Color temperature

 

If you take a look at the color wheel above you can see that you can divide it into two parts, warm and cold colors. Warm colors are Red or Orange. Blue and Green are cold colors.

 

This can help you to pick your brand colors depending on what’s a better fit, warm or cold. It can also help to achieve balance inside your design. Add a soft, cold color to balance out a bolder and warmer color like Red.

 

Hue

 

Hue means nothing else than the pure form of a color. You only have a pure color if there’s no Black or White or any other color added to it.

 

Saturation

 

With the saturation, you indicate how pure your color is. Desaturated means your color is less pure or less intense.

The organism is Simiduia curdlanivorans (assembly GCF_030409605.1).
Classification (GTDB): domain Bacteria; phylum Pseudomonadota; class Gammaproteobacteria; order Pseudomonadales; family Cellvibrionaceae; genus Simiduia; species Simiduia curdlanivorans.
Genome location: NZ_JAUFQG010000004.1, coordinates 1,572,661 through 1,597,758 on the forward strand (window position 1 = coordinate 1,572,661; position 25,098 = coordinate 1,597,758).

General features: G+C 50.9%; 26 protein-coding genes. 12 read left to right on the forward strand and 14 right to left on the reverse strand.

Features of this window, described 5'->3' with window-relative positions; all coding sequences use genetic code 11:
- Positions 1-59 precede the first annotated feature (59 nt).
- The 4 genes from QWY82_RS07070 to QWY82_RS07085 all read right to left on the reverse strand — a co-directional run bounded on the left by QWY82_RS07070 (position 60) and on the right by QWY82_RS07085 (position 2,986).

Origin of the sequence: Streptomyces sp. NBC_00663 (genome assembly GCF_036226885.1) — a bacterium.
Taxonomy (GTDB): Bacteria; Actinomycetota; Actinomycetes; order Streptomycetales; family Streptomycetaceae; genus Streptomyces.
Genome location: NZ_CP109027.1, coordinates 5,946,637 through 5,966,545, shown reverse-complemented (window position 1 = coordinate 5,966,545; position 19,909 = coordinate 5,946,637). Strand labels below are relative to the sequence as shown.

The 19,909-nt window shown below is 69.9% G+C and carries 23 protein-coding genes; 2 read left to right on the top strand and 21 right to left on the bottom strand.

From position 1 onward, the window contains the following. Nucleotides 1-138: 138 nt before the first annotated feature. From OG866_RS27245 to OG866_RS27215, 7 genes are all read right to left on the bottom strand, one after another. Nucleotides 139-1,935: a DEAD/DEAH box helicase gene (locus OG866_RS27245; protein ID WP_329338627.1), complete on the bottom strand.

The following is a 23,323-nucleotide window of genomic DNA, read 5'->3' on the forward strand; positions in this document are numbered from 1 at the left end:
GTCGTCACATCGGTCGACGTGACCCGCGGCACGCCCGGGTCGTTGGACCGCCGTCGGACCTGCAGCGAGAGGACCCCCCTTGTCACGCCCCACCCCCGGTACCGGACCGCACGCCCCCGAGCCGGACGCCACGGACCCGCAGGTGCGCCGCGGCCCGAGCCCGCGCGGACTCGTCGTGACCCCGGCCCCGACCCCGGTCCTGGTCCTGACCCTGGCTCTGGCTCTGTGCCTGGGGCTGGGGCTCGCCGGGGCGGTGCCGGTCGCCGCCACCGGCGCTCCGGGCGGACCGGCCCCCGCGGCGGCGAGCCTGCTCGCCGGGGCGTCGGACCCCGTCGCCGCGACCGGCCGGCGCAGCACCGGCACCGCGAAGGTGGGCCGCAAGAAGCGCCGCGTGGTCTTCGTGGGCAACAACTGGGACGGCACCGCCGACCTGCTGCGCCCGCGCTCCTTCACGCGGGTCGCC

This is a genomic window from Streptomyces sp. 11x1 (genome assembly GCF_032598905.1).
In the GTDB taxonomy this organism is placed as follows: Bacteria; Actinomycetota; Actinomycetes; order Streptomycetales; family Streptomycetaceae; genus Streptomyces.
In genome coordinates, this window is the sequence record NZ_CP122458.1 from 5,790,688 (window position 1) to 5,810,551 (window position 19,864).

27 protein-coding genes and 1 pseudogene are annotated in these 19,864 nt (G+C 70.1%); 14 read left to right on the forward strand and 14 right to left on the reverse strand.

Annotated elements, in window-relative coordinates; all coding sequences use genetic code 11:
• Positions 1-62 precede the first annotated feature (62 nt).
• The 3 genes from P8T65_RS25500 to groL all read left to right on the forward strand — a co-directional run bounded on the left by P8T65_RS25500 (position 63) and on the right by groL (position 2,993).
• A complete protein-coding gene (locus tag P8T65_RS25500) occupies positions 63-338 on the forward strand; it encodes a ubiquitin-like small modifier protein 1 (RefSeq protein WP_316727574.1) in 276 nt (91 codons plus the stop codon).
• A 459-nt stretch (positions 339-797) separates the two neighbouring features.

Tints

 

You can get several tints from each color by adding more or less White.

 

Shades

 

And you get several shades of each color by adding more or less Black.

 

shades and tints | color theory

 

Tones

 

Tones can be created by adding White, Black or Color to a pure color.

 

Neutrals

 

Neutrals are Black, White, and Gray or any form (shade, tint, tone) of these three colors.

Related post: 6 colors to use instead of black

 

Color harmonies

 

Now it’s time to pay special attention because color theory can teach you how to combine colors. When you’re creating a color palette for your brand it’s often hard to decide which colors work well together. But with the following strategies, you can find out how colors stand in relation to each other. This will give you several options to combine colors in a harmonious way and achieve a visually appealing design.

 

Complementary

 

With the complementary strategy, you pick two colors which are opposite of each other on the color wheel. This results in the greatest contrast you can achieve.